NASHVILLE, Tenn. (TSU News Service) – Michaiah Hinds’ greatest gift for graduating college at Tennessee State University today was for his 82-year-old grandmother to see him go across the aisle to receive his degree.
“When I was in the fourth grade my grandmother told me she wouldn’t be around when I graduated from high school,” said Hinds. He did not only prove his grandmother wrong by graduating high school, the Milwaukee native received a bachelor’s degree with honors as a double major in Computer Science and Mass Communications. He has already been accepted to study theology at Wake Forest University in the fall.
“I feel joy and blessed to still be here and see him complete college,” said Wilma Weddle, a retired nurse, who led a team of more than 30 people from Milwaukee, including Hinds’ parents and other family members and friend sporting specially designed T-shirts and carrying a congratulatory banner to cheer on Hinds. “Michaiah has always been a good boy who believes in himself just as we taught him when he was growing up.”
For Hinds, the commencement message about “being yourself” was a refresher, as Memphis Mayor AC Wharton, a TSU alum and renowned lawyer told the graduates that the key to success is having confidence and believing in oneself.
“With the advent of modern technology such as social media, there is too much distraction that has taken away our capability to pay attention to each other, and appreciate our own abilities because of gadgets that have taken away our sense of personal touch,” Wharton said. “I am not against technology, but sometime we need to leave our machines and give our full attention to someone who means something to us.”
On his emphasis to “be,” Wharton called on the nearly 1,000 students receiving degrees in TSU’s first undergraduates-only commencement in Hale Stadium to learn to adapt to the changing times and circumstances around them.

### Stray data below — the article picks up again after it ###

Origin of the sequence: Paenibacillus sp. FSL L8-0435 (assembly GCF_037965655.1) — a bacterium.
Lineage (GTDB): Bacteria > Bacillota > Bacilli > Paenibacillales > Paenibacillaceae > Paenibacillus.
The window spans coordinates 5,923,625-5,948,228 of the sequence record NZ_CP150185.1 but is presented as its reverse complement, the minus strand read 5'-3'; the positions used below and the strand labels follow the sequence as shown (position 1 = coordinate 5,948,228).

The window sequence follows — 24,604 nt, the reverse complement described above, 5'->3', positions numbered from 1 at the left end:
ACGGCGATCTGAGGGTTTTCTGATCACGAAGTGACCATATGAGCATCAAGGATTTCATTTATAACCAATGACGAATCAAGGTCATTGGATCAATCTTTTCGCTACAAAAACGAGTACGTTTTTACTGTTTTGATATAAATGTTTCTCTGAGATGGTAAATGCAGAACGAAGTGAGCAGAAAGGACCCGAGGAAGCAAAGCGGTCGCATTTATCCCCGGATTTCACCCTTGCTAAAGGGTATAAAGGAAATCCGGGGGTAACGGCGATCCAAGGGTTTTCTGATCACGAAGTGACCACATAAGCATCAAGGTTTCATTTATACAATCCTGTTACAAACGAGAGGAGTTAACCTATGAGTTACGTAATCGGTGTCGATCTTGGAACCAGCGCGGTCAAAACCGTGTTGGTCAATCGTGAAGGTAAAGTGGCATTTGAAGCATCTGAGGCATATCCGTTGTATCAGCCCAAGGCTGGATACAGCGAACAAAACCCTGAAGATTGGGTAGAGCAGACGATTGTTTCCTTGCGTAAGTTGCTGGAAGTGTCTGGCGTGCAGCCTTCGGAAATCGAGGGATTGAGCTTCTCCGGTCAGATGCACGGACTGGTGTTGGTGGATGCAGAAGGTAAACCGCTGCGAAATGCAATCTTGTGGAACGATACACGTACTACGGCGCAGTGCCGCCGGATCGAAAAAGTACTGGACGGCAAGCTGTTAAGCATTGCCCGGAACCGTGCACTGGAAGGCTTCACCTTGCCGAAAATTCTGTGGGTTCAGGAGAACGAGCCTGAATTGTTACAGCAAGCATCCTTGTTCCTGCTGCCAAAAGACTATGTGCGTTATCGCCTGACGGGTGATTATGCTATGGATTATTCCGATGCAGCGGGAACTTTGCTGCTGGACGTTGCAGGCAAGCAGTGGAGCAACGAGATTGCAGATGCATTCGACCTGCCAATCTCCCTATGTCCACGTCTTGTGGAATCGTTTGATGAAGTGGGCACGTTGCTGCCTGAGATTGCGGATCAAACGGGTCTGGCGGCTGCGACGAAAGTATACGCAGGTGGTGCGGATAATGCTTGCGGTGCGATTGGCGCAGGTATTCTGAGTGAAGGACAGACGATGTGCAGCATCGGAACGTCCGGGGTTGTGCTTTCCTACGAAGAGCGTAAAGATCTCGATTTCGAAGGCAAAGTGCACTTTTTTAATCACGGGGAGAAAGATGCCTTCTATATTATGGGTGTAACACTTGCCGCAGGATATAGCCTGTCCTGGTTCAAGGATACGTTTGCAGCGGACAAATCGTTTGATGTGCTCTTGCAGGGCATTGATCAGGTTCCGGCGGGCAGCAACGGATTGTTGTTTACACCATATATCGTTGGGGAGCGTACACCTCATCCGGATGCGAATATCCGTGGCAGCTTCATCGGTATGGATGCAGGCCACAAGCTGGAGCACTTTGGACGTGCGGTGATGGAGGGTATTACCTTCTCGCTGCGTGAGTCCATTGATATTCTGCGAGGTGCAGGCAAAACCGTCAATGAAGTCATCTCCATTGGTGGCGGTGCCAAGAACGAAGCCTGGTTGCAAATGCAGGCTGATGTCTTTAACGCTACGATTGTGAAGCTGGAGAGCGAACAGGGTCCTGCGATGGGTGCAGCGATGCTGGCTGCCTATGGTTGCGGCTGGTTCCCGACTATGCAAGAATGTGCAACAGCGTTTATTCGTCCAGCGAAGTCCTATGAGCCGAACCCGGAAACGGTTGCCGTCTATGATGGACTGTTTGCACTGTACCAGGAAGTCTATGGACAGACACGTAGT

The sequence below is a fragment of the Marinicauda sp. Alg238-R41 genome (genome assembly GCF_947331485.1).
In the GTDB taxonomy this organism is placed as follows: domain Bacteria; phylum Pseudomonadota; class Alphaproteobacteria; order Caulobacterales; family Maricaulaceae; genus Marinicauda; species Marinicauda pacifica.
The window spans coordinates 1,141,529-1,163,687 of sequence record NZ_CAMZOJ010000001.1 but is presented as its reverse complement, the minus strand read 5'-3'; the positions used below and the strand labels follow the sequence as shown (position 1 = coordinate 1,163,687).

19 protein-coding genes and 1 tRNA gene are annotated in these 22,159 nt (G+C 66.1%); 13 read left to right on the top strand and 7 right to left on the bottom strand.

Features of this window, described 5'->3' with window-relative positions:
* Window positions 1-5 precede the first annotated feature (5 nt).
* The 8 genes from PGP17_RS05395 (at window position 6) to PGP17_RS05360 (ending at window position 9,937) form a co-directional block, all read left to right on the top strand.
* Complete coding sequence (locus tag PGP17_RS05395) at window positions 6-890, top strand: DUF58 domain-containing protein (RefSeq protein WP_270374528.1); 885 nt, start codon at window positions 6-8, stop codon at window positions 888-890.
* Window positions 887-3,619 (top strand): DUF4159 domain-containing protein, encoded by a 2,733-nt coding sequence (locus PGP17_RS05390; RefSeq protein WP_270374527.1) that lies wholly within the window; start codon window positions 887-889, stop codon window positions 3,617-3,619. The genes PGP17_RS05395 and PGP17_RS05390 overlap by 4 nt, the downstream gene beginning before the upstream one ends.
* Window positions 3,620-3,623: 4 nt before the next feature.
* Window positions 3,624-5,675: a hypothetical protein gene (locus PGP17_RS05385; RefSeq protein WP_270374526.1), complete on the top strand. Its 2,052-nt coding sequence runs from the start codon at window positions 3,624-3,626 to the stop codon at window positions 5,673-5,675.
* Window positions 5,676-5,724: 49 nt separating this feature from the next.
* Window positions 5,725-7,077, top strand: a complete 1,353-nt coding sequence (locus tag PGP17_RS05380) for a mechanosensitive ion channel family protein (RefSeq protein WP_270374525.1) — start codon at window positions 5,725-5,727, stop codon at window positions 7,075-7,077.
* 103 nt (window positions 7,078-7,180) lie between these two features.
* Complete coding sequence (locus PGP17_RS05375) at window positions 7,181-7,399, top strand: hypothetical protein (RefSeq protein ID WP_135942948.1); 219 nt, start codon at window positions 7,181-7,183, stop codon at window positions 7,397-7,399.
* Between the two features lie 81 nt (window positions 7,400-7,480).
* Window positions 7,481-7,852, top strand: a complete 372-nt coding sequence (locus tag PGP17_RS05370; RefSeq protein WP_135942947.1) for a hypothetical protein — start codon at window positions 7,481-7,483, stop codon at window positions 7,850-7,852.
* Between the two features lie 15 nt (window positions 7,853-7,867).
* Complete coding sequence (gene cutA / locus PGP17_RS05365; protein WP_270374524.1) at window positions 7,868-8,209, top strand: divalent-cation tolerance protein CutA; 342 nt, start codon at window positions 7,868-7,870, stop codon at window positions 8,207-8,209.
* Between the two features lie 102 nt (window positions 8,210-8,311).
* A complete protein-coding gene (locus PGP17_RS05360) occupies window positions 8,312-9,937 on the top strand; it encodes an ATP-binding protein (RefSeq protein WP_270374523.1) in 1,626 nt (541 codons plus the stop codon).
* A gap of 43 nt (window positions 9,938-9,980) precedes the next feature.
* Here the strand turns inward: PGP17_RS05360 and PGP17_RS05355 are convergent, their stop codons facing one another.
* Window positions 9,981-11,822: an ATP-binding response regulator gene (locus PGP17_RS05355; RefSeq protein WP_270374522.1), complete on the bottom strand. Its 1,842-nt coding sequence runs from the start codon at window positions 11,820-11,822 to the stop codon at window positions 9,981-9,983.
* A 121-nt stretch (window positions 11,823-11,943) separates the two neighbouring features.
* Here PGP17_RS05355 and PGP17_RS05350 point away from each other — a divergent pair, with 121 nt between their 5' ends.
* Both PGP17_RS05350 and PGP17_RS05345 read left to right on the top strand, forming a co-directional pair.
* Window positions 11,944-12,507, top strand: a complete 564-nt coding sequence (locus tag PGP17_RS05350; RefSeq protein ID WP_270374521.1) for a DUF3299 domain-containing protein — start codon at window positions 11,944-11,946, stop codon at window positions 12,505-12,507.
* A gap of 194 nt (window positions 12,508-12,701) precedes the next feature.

“Some of you may have changed majors several times, or life may not have panned as you planned, but you must learn to adapt by being creative, assertive and determined and believing in yourself,” said Wharton, who is in his second term as mayor of Memphis, one the nation’s thriving and fastest growing cities. “Fight to be the best in you than trying to be someone else. Believe in a better world by believing in the possibilities of today. You can be the difference in all the problems that is going on across the nation.”
For Wharton, speaking at TSU’s spring commencement is a “homecoming.” TSU is where he got his start in higher education, earning a bachelor’s degree with honors in Political Science in 1962. He did not miss on the opportunity to congratulate Memphis native and TSU President Glenda Glover, referring to her as “the best president” Tennessee State University has ever had.
“You are doing a remarkable job here at our alma mater. Congratulations for being a great leader at this institution,” Wharton said.
Earlier, the president welcomed Mayor Wharton, and congratulated the graduates for their achievement.
“I applaud you for achieving this extraordinary milestone in your life,” President Glover said. “You have endured and in the process you have increased your resources for success. Do not forget to thank your parents, relatives, friends and those who were there to see you through this journey.”
Today’s ceremony was a culmination of TSU’s 2015 Dual Commencement Exercises. On Friday, the University held its first graduate commencement, at which more that 300 received advanced degrees, including master’s, education specialist degrees, Ph.Ds., and Ed.Ds.
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About Tennessee State University
With more than 9,000 students, Tennessee State University is Nashville’s only public university, and is a comprehensive, urban, co-educational, land-grant university offering 45 undergraduate, 24 graduate and seven doctoral programs. TSU has earned a top 20 ranking for Historically Black Colleges and Universities according to U.S. News and World Report, and rated as one of the top universities in the country by Washington Monthly for social mobility, research and community service. Founded in 1912, Tennessee State University celebrated 100 years in Nashville during 2012. Visit the University online at tnstate.edu.